How Experiential Learning Can Drive Innovation - IEDP
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How Experiential Learning Can Drive Innovation

The confidence to fully embrace the innovation process comes from experience


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"If you're not failing every now and again, it's a sign you're not doing anything very innovative."  — Woody Allen.

The conundrum faced by large companies is that 'failing' can have dire consequences, yet in our fast changing world innovation is the key to business success and sustainability.

To drive innovation company executives need to have the confidence and skill to stimulate creativity without fear of failure, to manage errors effectively, and to fully embrace the innovation process — and as in everything confidence comes from experience.

A unique new executive program run by emlyon business school uses 'action learning' to build experience. Contrary to traditional learning methods which focus on acquiring formal knowledge, action learning prioritises experience: the learner faces a real situation which acts as a starting point for acquiring skills. Participants learn through experience and stay motivated due to the relevance of the learning process to their working practice.

This short video introduces the program:

emlyon’s ‘Innovation for Growth’ program takes senior executives from large businesses and allows them the chance to experience the dynamic innovative environment of a ‘tech’ start-up. The program, which runs for between 6 and 12 months and caters for groups of between 15 and 25 employees from the same business, is based on 4 principles: Decentring, Action, Reflexivity and Collaborative Work.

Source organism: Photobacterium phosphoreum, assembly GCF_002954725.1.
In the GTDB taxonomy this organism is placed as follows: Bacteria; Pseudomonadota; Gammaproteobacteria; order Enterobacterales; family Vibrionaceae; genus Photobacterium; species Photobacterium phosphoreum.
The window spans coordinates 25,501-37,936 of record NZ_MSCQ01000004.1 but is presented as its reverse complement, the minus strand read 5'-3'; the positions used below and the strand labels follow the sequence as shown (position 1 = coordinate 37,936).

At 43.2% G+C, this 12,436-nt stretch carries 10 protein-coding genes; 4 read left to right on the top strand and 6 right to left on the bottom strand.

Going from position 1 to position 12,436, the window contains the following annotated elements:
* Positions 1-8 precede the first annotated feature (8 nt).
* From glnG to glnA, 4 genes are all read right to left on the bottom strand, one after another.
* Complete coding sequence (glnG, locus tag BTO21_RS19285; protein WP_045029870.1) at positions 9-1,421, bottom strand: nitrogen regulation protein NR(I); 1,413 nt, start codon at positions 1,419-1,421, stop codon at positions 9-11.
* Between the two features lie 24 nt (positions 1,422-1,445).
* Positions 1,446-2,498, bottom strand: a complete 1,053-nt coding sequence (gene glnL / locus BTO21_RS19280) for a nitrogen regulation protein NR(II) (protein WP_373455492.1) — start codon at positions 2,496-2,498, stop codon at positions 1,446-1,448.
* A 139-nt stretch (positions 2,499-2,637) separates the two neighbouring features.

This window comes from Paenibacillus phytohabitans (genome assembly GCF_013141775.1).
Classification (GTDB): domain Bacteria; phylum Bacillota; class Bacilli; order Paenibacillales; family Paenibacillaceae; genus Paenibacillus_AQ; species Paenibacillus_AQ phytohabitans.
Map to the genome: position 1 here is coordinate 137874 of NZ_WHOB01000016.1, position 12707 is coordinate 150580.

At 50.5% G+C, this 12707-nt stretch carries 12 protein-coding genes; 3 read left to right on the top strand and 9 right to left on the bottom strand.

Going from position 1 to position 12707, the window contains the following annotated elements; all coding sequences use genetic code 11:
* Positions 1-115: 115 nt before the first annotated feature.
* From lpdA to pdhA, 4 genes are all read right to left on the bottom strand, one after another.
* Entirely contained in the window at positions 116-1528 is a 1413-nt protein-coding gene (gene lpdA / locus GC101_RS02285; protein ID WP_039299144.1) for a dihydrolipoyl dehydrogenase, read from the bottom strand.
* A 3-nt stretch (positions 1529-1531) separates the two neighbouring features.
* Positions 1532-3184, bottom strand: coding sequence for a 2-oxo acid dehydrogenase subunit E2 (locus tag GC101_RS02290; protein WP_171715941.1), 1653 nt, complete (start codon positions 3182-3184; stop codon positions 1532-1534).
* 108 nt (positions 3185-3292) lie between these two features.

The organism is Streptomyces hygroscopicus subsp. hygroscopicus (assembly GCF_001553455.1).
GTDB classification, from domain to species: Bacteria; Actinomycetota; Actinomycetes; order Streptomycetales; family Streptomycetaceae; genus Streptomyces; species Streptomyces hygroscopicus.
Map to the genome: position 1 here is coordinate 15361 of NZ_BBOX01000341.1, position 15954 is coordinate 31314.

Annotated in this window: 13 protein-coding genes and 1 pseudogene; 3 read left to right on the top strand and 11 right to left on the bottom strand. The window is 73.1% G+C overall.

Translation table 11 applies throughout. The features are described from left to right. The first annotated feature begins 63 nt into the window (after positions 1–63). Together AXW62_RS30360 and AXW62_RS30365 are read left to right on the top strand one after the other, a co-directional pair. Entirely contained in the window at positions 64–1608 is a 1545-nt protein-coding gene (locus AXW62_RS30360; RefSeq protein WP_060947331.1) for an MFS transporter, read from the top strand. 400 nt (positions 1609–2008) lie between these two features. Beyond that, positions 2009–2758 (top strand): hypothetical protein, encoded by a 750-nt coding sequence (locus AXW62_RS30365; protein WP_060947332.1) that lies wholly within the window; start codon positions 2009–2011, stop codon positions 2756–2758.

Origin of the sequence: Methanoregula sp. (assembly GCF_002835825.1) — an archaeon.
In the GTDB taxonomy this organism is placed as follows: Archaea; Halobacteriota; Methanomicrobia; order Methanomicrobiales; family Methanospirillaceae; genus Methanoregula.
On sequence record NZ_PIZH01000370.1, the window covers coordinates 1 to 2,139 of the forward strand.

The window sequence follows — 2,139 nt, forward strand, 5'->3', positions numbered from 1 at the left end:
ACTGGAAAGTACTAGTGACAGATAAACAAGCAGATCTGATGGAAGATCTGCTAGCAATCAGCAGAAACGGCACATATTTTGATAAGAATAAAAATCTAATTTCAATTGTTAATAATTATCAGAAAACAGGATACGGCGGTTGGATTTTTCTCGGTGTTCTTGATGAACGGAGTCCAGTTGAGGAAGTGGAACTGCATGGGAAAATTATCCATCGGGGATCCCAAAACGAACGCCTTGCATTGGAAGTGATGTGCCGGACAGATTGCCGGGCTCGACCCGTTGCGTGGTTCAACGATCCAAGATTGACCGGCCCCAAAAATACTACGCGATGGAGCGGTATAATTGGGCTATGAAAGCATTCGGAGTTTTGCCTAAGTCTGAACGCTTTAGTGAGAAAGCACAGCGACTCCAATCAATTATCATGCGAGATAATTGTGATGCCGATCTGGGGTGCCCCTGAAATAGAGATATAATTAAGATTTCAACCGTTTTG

Decentring: involves removing participants from their work environment and immersing them in a tech start-up chosen by EMLYON. Divided into groups of 4 or 5, to suit the start-up's needs and skills, participants experience an environment which is rich in enthusiasm but lacking in resources – and ripe for ‘frugal innovation’.

Action: within each start-up the participants are responsible for a project which they must successfully complete: for example, it could involve developing a prototype, marketing a new product, or finding the means to win over a new market.

Reflexivity: alternating with days spent in the start-ups, participants meet to ask questions, discuss and work with EMLYON faculty who will help them to make the most of their experience. Reflection comprises two main points: managerial practices and business development.

Collaborative work: throughout the program the group develops a collective commitment proposal. The group presents the proposal to the business' management, who then starts a discussion on this theme with the participants.

By placing action at the heart of the learning process, this innovative program aims to revitalise participants and give them the confidence through experience to strengthen the impact of innovation in their businesses.

emlyon: Innovation for Growth Program

emlyon business school offers more than just training. It’s become a school for transformation.

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